Station Casinos Las Vegas
Major companies’ buying up casino properties is not unusual. Gambling is a very lucrative business, especially in Las Vegas. Even with the Vegas strip being overpopulated by resorts and casinos, there is always room for more gambling hubs.
However, the decision by Station Casinos to purchase “The Showboat”, a casino that ran from 1954 to 2000, was seen as an unusual piece of business. The area they bought was a massive building, which could fit 450 rooms and had over 85,000 square feet of gambling space. Why is buying such a spot considered unusual? The answer lies in the state of the property. Most experts believe that this building is unusual. There is too much damage to the main site, with the only viable solution being to tear it down and build something else on that spot.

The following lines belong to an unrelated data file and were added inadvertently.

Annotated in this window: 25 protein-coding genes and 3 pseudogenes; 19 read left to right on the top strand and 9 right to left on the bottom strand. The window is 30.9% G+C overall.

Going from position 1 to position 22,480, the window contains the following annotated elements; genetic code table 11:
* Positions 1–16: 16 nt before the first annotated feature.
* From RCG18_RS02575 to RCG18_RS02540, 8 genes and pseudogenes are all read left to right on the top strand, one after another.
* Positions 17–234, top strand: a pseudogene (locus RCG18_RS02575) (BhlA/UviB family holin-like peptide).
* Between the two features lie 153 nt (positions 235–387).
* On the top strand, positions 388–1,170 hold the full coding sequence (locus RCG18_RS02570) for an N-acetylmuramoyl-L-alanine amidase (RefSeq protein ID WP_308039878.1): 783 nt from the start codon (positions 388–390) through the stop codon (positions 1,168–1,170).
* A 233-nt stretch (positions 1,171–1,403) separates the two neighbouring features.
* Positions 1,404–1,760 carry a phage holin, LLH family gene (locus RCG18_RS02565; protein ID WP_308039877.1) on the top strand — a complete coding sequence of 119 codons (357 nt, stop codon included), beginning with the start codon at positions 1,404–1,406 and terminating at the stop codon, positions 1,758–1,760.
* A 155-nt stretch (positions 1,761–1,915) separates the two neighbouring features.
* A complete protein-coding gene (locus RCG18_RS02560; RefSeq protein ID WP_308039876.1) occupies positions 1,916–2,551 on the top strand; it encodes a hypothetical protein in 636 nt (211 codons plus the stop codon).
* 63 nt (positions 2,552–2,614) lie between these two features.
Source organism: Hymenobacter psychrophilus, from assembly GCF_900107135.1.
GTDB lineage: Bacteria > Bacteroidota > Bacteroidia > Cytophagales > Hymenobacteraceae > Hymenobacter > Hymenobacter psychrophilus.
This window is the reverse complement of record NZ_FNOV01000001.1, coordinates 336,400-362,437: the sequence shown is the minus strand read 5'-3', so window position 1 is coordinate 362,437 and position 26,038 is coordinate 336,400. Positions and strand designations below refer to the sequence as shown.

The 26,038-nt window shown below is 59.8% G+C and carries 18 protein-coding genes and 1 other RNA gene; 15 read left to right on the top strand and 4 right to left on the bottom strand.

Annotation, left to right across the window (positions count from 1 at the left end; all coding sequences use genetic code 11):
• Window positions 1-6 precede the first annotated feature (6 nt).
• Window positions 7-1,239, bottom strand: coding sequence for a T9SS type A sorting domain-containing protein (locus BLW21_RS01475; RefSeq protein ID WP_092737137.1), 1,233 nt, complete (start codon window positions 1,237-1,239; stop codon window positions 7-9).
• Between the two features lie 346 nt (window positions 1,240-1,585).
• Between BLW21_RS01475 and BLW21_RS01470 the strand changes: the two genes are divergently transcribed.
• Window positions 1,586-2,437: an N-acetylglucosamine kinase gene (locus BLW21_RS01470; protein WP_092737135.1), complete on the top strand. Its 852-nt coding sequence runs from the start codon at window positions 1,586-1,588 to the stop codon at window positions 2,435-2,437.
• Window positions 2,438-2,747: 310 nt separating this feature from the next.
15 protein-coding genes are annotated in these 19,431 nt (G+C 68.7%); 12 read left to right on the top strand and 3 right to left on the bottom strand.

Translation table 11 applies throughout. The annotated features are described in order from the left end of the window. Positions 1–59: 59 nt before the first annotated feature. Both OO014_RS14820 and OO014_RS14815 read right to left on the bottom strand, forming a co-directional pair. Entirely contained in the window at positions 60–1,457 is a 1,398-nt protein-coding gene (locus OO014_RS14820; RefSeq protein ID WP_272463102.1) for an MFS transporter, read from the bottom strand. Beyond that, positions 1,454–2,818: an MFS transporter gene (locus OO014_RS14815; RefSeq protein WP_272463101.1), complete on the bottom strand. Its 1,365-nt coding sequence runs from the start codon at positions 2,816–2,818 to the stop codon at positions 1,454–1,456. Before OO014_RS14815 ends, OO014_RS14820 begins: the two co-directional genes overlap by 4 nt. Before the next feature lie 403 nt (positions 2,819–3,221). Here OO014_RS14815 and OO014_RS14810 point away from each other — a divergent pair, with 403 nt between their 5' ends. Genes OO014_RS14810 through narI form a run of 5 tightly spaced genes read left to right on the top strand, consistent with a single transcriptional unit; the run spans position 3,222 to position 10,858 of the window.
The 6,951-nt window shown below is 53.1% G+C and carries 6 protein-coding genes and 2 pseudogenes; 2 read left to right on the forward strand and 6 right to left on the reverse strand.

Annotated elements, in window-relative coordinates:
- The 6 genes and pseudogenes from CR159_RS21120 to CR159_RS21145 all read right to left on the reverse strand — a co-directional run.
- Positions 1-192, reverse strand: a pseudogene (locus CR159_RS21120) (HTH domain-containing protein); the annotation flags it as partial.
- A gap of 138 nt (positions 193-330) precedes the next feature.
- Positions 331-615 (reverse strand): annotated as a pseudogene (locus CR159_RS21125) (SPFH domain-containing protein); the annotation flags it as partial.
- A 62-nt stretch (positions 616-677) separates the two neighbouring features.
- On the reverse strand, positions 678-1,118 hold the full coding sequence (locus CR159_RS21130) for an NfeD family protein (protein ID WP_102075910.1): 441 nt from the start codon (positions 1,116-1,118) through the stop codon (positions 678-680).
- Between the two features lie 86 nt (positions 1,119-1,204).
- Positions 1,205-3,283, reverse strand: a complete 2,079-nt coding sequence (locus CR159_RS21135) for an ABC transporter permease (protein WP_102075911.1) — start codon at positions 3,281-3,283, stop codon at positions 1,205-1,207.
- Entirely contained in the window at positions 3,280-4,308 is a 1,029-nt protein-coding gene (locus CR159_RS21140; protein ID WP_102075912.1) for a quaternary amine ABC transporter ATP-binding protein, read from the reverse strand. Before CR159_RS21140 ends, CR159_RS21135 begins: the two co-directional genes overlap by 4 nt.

That begs the question, why did Station Casinos buy the property? They bought it because of an unusual loophole in Las Vegas casino regulations. It has to do with getting a gaming license to operate a Vegas casino. Despite companies having enough money to buy multimillion dollar properties, tear them down, and build new casinos on those sites, they cannot get a gaming license whenever they want. It can take years to get a license, with gaming authority being within their rights to say no. Vegas gaming licenses are eligible for two years after the last date when the casino was run.
When Station Casinos bought The Showboat, they were buying the license, not the property. After buying the property in 2004, they destroyed the casino site completely and were left with a completely barren area of land. Within the two year period, they set up a small trailer that held a few slot machines and one or two table games. This ensured they were running a casino, which meant the license they bought could be pushed forward for, another two years.
They have still not started construction on a new casino, but they continue to roll out the trailer whenever they want to renew a license that they paid millions of dollars for.
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